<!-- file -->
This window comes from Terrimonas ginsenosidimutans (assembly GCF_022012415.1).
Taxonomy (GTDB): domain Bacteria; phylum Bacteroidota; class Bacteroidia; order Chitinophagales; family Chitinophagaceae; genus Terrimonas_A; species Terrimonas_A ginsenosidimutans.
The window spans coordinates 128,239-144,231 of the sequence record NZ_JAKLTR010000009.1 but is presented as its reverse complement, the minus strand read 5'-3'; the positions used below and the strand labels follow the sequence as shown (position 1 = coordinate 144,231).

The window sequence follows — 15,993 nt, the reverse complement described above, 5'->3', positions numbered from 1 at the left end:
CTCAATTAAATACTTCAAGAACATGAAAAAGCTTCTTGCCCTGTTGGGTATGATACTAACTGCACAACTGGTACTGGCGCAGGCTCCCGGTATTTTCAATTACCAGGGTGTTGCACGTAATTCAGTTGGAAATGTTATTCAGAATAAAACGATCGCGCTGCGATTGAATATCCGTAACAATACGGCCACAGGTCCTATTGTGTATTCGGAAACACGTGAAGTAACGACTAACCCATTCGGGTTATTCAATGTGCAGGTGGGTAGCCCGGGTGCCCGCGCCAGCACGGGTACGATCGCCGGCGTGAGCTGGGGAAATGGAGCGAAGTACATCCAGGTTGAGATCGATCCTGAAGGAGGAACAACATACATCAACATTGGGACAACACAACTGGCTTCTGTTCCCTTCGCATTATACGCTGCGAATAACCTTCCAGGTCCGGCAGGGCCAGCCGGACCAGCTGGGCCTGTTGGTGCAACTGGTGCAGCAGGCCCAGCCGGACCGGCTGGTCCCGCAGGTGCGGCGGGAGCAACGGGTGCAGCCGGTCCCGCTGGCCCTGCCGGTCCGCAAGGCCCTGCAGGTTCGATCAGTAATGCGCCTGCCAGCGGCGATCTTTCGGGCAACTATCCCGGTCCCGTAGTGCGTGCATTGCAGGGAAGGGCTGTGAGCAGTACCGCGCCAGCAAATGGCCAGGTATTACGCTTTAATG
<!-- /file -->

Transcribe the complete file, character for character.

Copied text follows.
This window comes from Terrimonas ginsenosidimutans (assembly GCF_022012415.1).
Taxonomy (GTDB): domain Bacteria; phylum Bacteroidota; class Bacteroidia; order Chitinophagales; family Chitinophagaceae; genus Terrimonas_A; species Terrimonas_A ginsenosidimutans.
The window spans coordinates 128,239-144,231 of the sequence record NZ_JAKLTR010000009.1 but is presented as its reverse complement, the minus strand read 5'-3'; the positions used below and the strand labels follow the sequence as shown (position 1 = coordinate 144,231).

The window sequence follows — 15,993 nt, the reverse complement described above, 5'->3', positions numbered from 1 at the left end:
CTCAATTAAATACTTCAAGAACATGAAAAAGCTTCTTGCCCTGTTGGGTATGATACTAACTGCACAACTGGTACTGGCGCAGGCTCCCGGTATTTTCAATTACCAGGGTGTTGCACGTAATTCAGTTGGAAATGTTATTCAGAATAAAACGATCGCGCTGCGATTGAATATCCGTAACAATACGGCCACAGGTCCTATTGTGTATTCGGAAACACGTGAAGTAACGACTAACCCATTCGGGTTATTCAATGTGCAGGTGGGTAGCCCGGGTGCCCGCGCCAGCACGGGTACGATCGCCGGCGTGAGCTGGGGAAATGGAGCGAAGTACATCCAGGTTGAGATCGATCCTGAAGGAGGAACAACATACATCAACATTGGGACAACACAACTGGCTTCTGTTCCCTTCGCATTATACGCTGCGAATAACCTTCCAGGTCCGGCAGGGCCAGCCGGACCAGCTGGGCCTGTTGGTGCAACTGGTGCAGCAGGCCCAGCCGGACCGGCTGGTCCCGCAGGTGCGGCGGGAGCAACGGGTGCAGCCGGTCCCGCTGGCCCTGCCGGTCCGCAAGGCCCTGCAGGTTCGATCAGTAATGCGCCTGCCAGCGGCGATCTTTCGGGCAACTATCCCGGTCCCGTAGTGCGTGCATTGCAGGGAAGGGCTGTGAGCAGTACCGCGCCAGCAAATGGCCAGGTATTACGCTTTAATG